Historians refer to Raymond Loewy as the designer of the modern world. He began his career drawing for Harper’s Bazaar, Vanity Fair and Vogue before moving into industrial design towards the end of the 1920s.
“There is a frantic race to merchandise tinsel and trash under the guise of ‘modernism’. I can claim to have made the daily life of the 20th Century more beautiful.” — Raymond Loewy
Loewy’s philosophy of design, it is said, can be summed up in the acronym MAYA (most advanced, yet acceptable). As one of the foremost proponents of the streamlined form, he created fluid, cutting-edge designs for a great many basic household goods and appliances, including refrigerators, vacuüm cleaners, sewing machines, radios, cameras and telephones.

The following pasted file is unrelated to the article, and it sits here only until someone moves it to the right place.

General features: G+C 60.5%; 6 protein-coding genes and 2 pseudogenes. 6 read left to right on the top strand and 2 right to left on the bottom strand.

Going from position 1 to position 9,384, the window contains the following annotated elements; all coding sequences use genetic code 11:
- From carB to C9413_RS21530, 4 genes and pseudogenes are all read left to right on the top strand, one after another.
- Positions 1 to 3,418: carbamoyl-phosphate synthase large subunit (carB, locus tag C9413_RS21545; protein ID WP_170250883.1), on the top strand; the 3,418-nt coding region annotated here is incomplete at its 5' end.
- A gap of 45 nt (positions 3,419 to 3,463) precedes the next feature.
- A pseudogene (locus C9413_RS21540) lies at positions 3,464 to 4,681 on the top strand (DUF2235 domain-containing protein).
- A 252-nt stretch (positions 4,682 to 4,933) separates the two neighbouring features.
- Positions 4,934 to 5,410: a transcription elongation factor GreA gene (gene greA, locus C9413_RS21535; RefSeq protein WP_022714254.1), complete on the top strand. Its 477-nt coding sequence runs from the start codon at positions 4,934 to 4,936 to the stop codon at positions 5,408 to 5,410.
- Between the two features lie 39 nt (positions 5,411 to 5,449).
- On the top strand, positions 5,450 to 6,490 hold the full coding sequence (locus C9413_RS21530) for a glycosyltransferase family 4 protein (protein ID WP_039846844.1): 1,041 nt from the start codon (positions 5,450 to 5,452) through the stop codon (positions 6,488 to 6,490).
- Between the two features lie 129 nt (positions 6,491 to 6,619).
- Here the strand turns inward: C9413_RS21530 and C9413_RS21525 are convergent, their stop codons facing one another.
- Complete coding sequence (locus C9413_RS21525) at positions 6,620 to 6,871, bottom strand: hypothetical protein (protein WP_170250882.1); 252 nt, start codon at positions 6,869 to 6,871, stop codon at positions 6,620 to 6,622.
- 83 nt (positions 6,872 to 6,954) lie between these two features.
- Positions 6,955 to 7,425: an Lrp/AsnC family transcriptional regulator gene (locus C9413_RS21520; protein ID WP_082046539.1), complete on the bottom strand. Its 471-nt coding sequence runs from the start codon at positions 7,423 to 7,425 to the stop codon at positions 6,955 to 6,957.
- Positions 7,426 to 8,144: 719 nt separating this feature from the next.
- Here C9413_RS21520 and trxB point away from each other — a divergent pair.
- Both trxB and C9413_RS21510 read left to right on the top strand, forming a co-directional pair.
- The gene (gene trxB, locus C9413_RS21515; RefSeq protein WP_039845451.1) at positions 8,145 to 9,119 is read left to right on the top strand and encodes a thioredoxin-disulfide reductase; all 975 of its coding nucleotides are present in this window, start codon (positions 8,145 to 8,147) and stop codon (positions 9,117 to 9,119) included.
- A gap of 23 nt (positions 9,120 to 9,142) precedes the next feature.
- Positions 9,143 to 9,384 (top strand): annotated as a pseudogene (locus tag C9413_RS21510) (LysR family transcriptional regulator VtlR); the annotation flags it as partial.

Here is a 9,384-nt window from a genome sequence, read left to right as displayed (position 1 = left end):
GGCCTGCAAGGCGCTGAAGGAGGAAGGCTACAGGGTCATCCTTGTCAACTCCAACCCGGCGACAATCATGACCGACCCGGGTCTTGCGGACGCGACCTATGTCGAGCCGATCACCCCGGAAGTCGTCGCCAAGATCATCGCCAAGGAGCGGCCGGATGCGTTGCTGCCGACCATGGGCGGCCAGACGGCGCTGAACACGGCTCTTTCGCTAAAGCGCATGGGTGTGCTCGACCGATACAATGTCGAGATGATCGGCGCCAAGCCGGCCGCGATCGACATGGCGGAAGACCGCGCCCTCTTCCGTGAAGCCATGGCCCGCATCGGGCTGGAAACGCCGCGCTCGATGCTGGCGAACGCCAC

Loewy was also responsible for a massive body of work involving the design and manufacture of trains, planes and automobiles and he was even engaged in aerospace engineering. NASA consulted with Loewy in the late 60s and early 70s to make manned spacecraft like Skylab’s Orbital Workshop more comfortable for astronauts.
As a pioneer in the field, even before the term “industrial designer” had entered the public lexicon, Loewy was a brilliant and ebullient designer who was also in the right place at the right time. His career was inextricably bound to the post-War economic boom right at the dawn of commercial aviation and, with his automobile designs, right at the forefront of the glorious industrial renaissance led by Detroit.
TIME magazine featured Raymond Loewy on the 31 October, 1949 cover. He was born in Paris, France on November 5, 1893 and died at the age of 92 on 14 July, 1986 in Monte Carlo, Monaco. He possessed dual citizenship of the United States of America and France, spending most of his life in the USA.